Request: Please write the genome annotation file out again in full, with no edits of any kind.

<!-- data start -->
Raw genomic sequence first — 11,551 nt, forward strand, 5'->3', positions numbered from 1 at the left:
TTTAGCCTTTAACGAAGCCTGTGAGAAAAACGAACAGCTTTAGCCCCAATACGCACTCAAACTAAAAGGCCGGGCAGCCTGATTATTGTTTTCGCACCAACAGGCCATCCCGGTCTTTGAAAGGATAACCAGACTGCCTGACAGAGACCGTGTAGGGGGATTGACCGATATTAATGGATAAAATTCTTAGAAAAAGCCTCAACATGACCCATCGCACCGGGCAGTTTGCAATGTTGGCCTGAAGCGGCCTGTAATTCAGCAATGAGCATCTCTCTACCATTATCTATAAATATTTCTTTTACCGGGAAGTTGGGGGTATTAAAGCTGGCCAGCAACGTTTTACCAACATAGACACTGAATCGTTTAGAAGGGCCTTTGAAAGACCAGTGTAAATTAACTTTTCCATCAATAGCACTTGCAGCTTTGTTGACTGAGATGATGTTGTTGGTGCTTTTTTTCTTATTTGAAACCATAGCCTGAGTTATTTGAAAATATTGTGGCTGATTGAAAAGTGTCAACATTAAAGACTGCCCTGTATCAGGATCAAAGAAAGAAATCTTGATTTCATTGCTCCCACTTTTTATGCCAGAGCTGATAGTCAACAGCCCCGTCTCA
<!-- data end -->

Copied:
Raw genomic sequence first — 11,551 nt, forward strand, 5'->3', positions numbered from 1 at the left:
TTTAGCCTTTAACGAAGCCTGTGAGAAAAACGAACAGCTTTAGCCCCAATACGCACTCAAACTAAAAGGCCGGGCAGCCTGATTATTGTTTTCGCACCAACAGGCCATCCCGGTCTTTGAAAGGATAACCAGACTGCCTGACAGAGACCGTGTAGGGGGATTGACCGATATTAATGGATAAAATTCTTAGAAAAAGCCTCAACATGACCCATCGCACCGGGCAGTTTGCAATGTTGGCCTGAAGCGGCCTGTAATTCAGCAATGAGCATCTCTCTACCATTATCTATAAATATTTCTTTTACCGGGAAGTTGGGGGTATTAAAGCTGGCCAGCAACGTTTTACCAACATAGACACTGAATCGTTTAGAAGGGCCTTTGAAAGACCAGTGTAAATTAACTTTTCCATCAATAGCACTTGCAGCTTTGTTGACTGAGATGATGTTGTTGGTGCTTTTTTTCTTATTTGAAACCATAGCCTGAGTTATTTGAAAATATTGTGGCTGATTGAAAAGTGTCAACATTAAAGACTGCCCTGTATCAGGATCAAAGAAAGAAATCTTGATTTCATTGCTCCCACTTTTTATGCCAGAGCTGATAGTCAACAGCCCCGTCTCA